Image taken by Nasa's Dawn spacecraft on 4 May 4 2015, from a distance of 8,400 miles (13,600 kilometers), in its RC3 mapping orbit. The image resolution is 0.8 mile (1.3 kilometers) per pixelNasa/JPL-Caltech/UCLA/MPS/DLR/IDA

Bright spots on the dwarf planet Ceres continue to tantalise astronomers with speculations on their origin suggesting that the light reflected could be from impure ice or salty crusts left behind by vapourised water.

The latest sequence of images was taken by Nasa's Dawn spacecraft on 3-4 May.

The images, taken at a distance of 13,500kms by Dawn in its first mapping orbit after a complete 15-day full circle around Ceres, have a resolution of 1.3kms per pixel.

The brightest spots within a crater in the northern hemisphere seem to be composed of many smaller spots. However, their exact nature remains unknown and is subjected to numerous speculations.

More will be known in the next phase when Dawn will circle Ceres about every three days at an altitude of 4,400 kilometers -- three times closer than previously.

"Dawn scientists can now conclude that the intense brightness of these spots is due to the reflection of sunlight by highly reflective material on the surface, possibly ice," said Christopher Russell, principal investigator for the Dawn mission from the University of California, Los Angeles.

However, it is expected that ice should be unstable on the dwarf planet's airless surface, turning from a solid into a gas and drifting into space rather than sticking around. This could mean the white patches are impure ice.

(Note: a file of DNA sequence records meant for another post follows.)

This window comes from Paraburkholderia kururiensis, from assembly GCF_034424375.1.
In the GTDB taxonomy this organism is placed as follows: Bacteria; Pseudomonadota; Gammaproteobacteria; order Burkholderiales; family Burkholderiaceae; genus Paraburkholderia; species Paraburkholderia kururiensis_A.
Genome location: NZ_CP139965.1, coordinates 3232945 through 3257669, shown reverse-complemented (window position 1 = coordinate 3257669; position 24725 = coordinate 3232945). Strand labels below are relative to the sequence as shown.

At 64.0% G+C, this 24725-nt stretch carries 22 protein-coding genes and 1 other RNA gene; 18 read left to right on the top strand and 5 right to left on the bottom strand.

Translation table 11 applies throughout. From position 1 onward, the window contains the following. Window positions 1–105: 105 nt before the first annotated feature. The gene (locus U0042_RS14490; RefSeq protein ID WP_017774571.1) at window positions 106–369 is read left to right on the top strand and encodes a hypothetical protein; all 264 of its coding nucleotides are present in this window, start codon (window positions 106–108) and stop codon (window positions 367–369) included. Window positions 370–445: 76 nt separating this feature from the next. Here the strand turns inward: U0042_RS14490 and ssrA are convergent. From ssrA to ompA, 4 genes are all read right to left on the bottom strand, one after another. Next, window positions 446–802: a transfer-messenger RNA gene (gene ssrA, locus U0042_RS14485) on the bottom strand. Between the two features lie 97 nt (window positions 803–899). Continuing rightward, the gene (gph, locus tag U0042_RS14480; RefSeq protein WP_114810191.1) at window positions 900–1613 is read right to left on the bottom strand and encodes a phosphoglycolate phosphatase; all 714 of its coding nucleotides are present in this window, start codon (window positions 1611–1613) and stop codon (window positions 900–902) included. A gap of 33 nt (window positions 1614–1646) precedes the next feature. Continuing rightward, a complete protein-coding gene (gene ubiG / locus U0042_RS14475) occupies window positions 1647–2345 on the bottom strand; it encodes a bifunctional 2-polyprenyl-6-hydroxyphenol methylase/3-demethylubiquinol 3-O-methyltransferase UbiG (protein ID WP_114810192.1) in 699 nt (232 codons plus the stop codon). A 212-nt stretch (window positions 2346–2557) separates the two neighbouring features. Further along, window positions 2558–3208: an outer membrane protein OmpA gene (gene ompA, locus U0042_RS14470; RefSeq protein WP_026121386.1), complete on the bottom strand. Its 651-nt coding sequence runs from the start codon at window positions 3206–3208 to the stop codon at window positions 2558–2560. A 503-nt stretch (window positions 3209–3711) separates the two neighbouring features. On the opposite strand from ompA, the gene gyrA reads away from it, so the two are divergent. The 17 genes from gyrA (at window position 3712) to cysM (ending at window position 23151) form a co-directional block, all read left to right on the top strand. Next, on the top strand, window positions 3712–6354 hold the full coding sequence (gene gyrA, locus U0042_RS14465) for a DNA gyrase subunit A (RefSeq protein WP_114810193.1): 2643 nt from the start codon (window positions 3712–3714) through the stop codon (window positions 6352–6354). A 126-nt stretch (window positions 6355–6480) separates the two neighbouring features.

Mark Sykes, director of the Planetary Science Institute and a Dawn co-investigator speculates that the largest spot dubbed the "Great White Spots", might mostly be salty crusts left behind after mineral-rich water ice vapourises.

There are many such spots dotting the dwarf planet's surface with each group significantly different in size and brightness.

Mike Brown, an astronomer and planetary scientist at the California Institute of Technology who is not part of the Dawn team told Scientific American, "My best guess is that there is a layer of ice not very far below the visible surface and that impacts punch through it. What would be more interesting is if there is a layer of liquid not too far down and you punch through and allow venting."

On 9 May, Dawn powered on its engine and began the month-long descent toward its second mapping orbit, which it will enter on 6 June.

Dawn is the first mission to visit a dwarf planet, and the first to orbit two distinct solar system targets. It studied giant asteroid Vesta for 14 months in 2011 and 2012, and arrived at Ceres on 6 March 2015.

The animation of the image sequence can be see here.

Ceres is 950kms in diameter and was discovered in 1801. It is the largest object in the asteroid belt between Mars and Jupiter.

Ceres is quite similar to Jupiter's moon Europa and Saturn's moon Enceladus, with potentials for harbouring life.

The abundance of water in bodies like Ceres suggests that as giant planets migrated they disturbed the small rocky and icy asteroids and comets, causing them to hit early Earth and deliver organic molecules and water in the process.